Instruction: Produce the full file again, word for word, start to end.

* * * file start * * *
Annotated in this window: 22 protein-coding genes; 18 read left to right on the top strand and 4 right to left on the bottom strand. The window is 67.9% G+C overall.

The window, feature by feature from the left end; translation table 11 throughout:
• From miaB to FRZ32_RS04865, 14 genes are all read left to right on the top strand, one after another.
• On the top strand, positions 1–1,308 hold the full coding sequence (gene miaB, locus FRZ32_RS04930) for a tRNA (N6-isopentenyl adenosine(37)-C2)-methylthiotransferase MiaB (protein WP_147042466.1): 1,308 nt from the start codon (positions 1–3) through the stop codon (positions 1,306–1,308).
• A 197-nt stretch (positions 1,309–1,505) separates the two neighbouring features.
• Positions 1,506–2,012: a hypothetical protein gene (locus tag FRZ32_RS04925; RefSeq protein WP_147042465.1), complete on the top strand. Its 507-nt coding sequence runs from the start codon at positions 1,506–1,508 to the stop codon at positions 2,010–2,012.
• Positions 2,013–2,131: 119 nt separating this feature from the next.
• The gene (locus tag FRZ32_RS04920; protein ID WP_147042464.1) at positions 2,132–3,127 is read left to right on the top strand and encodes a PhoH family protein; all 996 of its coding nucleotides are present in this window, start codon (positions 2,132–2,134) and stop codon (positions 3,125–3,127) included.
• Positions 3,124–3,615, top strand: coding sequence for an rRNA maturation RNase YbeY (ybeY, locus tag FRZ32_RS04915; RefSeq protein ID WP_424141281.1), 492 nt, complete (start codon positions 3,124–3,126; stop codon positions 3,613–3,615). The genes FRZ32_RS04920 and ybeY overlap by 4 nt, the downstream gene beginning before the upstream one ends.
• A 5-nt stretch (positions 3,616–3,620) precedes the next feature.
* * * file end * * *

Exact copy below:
Annotated in this window: 22 protein-coding genes; 18 read left to right on the top strand and 4 right to left on the bottom strand. The window is 67.9% G+C overall.

The window, feature by feature from the left end; translation table 11 throughout:
• From miaB to FRZ32_RS04865, 14 genes are all read left to right on the top strand, one after another.
• On the top strand, positions 1–1,308 hold the full coding sequence (gene miaB, locus FRZ32_RS04930) for a tRNA (N6-isopentenyl adenosine(37)-C2)-methylthiotransferase MiaB (protein WP_147042466.1): 1,308 nt from the start codon (positions 1–3) through the stop codon (positions 1,306–1,308).
• A 197-nt stretch (positions 1,309–1,505) separates the two neighbouring features.
• Positions 1,506–2,012: a hypothetical protein gene (locus tag FRZ32_RS04925; RefSeq protein WP_147042465.1), complete on the top strand. Its 507-nt coding sequence runs from the start codon at positions 1,506–1,508 to the stop codon at positions 2,010–2,012.
• Positions 2,013–2,131: 119 nt separating this feature from the next.
• The gene (locus tag FRZ32_RS04920; protein ID WP_147042464.1) at positions 2,132–3,127 is read left to right on the top strand and encodes a PhoH family protein; all 996 of its coding nucleotides are present in this window, start codon (positions 2,132–2,134) and stop codon (positions 3,125–3,127) included.
• Positions 3,124–3,615, top strand: coding sequence for an rRNA maturation RNase YbeY (ybeY, locus tag FRZ32_RS04915; RefSeq protein ID WP_424141281.1), 492 nt, complete (start codon positions 3,124–3,126; stop codon positions 3,613–3,615). The genes FRZ32_RS04920 and ybeY overlap by 4 nt, the downstream gene beginning before the upstream one ends.
• A 5-nt stretch (positions 3,616–3,620) precedes the next feature.